- Politics & Government
Envisaged Japan Security Clearance Law May Come with 5-year Prison Term for Data Leaks
2:00 JST, February 4, 2024
The government is eyeing a prison term of up to five years for individuals with security clearance who leak information, according to the details of a draft bill that establishes a system that grants those in the public and private sectors access to sensitive information crucial to the nation’s economic security.
The bill stipulates what is classified as “important information for national economic security,” which is government-held intelligence that could hinder national security if leaked. The bill would establish a new law on the protection and utilization of such important information.
As well, the bill stresses the need for protecting such data, citing, “the increasing significance of preventing acts harmful to the security of the nation and its people that are conducted in connection with economic activities.”
Infrastructure, with such as railroads and water supply in mind, is cited by the bill as the “foundation of economic activities” and it lists what should be classified as important information in this field under the envisaged law. The government is likely keeping in mind plans and research to protect against foreign cyber-attacks.
Data in the field of innovative technology is also subject to what is classified as important information. Information on artificial intelligence is thought to fall under this category.
Having security clearance gives private companies an advantage in participating in international joint research in the aforementioned areas.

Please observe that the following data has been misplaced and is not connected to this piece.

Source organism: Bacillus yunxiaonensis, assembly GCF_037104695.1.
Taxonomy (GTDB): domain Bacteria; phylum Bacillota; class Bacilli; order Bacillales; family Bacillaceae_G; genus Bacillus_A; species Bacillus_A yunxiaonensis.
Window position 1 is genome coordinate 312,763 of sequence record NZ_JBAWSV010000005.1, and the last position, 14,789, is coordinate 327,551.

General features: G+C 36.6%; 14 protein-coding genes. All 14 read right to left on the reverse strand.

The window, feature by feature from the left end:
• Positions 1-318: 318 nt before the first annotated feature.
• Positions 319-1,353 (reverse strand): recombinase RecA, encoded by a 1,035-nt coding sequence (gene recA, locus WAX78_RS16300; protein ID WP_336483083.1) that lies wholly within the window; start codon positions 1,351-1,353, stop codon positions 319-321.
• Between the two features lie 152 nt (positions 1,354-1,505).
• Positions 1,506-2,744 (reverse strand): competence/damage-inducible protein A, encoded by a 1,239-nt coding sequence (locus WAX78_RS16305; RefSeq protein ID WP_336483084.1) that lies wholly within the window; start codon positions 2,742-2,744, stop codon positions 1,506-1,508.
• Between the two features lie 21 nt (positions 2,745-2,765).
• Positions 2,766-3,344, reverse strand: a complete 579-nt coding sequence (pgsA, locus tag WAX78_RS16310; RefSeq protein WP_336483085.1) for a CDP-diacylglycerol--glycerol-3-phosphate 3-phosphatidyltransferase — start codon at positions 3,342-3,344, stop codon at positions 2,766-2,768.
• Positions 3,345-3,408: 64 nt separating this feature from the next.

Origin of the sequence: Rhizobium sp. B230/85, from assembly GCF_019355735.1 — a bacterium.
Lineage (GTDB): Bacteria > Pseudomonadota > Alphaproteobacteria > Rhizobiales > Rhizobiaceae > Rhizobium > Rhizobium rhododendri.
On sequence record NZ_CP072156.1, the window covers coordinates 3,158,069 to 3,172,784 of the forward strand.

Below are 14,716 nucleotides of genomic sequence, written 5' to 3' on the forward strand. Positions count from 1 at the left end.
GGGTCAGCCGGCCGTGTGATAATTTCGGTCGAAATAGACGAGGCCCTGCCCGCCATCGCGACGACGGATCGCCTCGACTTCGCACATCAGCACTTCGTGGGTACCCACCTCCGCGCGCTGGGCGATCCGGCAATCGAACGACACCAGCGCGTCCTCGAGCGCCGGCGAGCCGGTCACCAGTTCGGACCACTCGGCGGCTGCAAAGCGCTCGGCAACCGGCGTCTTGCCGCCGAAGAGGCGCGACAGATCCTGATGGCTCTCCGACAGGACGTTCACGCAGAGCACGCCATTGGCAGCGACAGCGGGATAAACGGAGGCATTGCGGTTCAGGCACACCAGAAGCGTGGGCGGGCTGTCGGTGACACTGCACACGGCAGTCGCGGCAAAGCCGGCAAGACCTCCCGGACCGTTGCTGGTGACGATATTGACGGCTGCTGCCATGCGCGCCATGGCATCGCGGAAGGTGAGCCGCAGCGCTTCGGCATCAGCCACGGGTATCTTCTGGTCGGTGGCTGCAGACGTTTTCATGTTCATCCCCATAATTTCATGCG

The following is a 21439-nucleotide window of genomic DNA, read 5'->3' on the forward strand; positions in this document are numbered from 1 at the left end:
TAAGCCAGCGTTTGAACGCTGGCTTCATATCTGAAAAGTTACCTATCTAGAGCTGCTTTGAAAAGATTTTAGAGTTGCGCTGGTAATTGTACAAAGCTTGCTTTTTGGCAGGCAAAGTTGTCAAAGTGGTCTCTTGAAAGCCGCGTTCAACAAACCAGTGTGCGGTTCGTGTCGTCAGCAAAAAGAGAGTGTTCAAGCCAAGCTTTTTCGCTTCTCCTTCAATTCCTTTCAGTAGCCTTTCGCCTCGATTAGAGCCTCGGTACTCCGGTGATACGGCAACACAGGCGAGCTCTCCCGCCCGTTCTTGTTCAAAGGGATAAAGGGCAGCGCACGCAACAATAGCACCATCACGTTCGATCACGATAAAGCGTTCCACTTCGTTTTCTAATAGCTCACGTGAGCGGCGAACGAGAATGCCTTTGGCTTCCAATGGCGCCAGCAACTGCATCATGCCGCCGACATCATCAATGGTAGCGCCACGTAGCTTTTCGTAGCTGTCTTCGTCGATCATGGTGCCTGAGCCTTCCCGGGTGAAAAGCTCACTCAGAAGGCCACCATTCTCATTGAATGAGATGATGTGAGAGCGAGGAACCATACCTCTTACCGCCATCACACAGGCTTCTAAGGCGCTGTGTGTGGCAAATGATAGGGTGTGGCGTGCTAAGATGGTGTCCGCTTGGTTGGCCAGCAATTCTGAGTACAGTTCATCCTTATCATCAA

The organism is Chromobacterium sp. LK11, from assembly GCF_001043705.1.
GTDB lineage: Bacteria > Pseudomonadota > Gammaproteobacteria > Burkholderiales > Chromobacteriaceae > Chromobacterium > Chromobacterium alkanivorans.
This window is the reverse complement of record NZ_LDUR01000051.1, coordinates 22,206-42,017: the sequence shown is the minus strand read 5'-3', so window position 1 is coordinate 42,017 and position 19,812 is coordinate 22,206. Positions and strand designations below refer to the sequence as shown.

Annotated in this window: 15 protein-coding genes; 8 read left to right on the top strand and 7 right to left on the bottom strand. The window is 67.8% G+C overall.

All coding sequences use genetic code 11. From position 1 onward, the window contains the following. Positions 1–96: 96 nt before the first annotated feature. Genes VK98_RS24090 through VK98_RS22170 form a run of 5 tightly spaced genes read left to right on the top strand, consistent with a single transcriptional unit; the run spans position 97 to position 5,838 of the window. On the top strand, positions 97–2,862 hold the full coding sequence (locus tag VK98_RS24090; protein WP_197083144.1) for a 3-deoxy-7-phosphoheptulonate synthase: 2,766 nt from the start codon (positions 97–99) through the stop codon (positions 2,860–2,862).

Data classified as important information will remain so for five years. The status can be renewed every five years for up to 30 years, with the possibility of further extension upon approval by the Cabinet.
Government officials and employees of private companies are given the clear to access classified important information once their criminal and disciplinary records, along with their personal history on handling information, are screened by the government, according to the bill.
Screening will be conducted with the consent of each individual, with security clearance remaining valid for 10 years.
Should an individual with security clearance leak any information, they will face a prison term of up to five years or a fine of up to ¥5 million, or both.
The bill also stipulated that “there should not be any unjustified infringement on the fundamental human rights of the people and that due consideration must be given to freedom of the press or news coverage.”
"Politics" POPULAR ARTICLE
Japan, U.S., South Korea Swiftly Share Radar Info for First Time, Letting Japan Track North Korean Missile More Quickly
Japan, U.S., S. Korea Foreign Chiefs Confirm Plans to Work Closely to Strengthen Deterrence
U.S. Warned Japan of China’s Hacking of Official Diplomatic Telegram System; Reinforcing Cybersecurity Key Concern
U.S.: Japan’s Cybersecurity Measures ‘too Little, Too Late’
Japan and U.S. to Commence Training in Late March for Tomahawk Missile Deployment
JN ACCESS RANKING
- Current Account Surplus Doubles in ’23
- Business, Labor Leaders Reaffirm Vow to Raise Wages in Shunto Talks
- Japan Real Wages Fall at Steepest Pace in 9 Years in 2023
- Pressure Mounting for Wage Increases in Shunto Negotiations; Fears about the Response of Struggling SMEs
- North Korean Workers in China Riot over Unpaid Wages; 2,000 Occupy Factory, Kill Plant Manager